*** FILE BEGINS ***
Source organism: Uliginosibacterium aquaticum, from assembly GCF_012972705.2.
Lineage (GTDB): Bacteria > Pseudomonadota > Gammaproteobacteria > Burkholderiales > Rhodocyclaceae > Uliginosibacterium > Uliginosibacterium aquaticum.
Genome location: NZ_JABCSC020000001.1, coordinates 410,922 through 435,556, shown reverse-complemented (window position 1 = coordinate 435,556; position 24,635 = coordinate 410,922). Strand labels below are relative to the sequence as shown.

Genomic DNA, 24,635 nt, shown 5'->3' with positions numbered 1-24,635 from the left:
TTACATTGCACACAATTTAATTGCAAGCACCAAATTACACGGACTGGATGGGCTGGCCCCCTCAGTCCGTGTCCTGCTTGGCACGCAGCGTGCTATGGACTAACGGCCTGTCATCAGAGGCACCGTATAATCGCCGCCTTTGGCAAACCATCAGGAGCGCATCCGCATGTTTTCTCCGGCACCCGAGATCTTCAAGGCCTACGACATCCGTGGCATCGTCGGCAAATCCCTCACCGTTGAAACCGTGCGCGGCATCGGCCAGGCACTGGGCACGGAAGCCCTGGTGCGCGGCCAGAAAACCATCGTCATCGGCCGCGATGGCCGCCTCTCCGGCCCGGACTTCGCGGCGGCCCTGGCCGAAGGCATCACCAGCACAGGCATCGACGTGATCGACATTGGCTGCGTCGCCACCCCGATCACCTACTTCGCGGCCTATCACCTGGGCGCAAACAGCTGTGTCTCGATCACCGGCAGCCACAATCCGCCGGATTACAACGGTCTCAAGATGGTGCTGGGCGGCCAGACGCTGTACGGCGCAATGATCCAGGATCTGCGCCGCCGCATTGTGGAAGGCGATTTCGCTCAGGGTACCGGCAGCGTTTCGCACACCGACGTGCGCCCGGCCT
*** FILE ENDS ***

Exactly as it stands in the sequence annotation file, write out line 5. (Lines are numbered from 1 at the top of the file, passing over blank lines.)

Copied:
TTACATTGCACACAATTTAATTGCAAGCACCAAATTACACGGACTGGATGGGCTGGCCCCCTCAGTCCGTGTCCTGCTTGGCACGCAGCGTGCTATGGACTAACGGCCTGTCATCAGAGGCACCGTATAATCGCCGCCTTTGGCAAACCATCAGGAGCGCATCCGCATGTTTTCTCCGGCACCCGAGATCTTCAAGGCCTACGACATCCGTGGCATCGTCGGCAAATCCCTCACCGTTGAAACCGTGCGCGGCATCGGCCAGGCACTGGGCACGGAAGCCCTGGTGCGCGGCCAGAAAACCATCGTCATCGGCCGCGATGGCCGCCTCTCCGGCCCGGACTTCGCGGCGGCCCTGGCCGAAGGCATCACCAGCACAGGCATCGACGTGATCGACATTGGCTGCGTCGCCACCCCGATCACCTACTTCGCGGCCTATCACCTGGGCGCAAACAGCTGTGTCTCGATCACCGGCAGCCACAATCCGCCGGATTACAACGGTCTCAAGATGGTGCTGGGCGGCCAGACGCTGTACGGCGCAATGATCCAGGATCTGCGCCGCCGCATTGTGGAAGGCGATTTCGCTCAGGGTACCGGCAGCGTTTCGCACACCGACGTGCGCCCGGCCT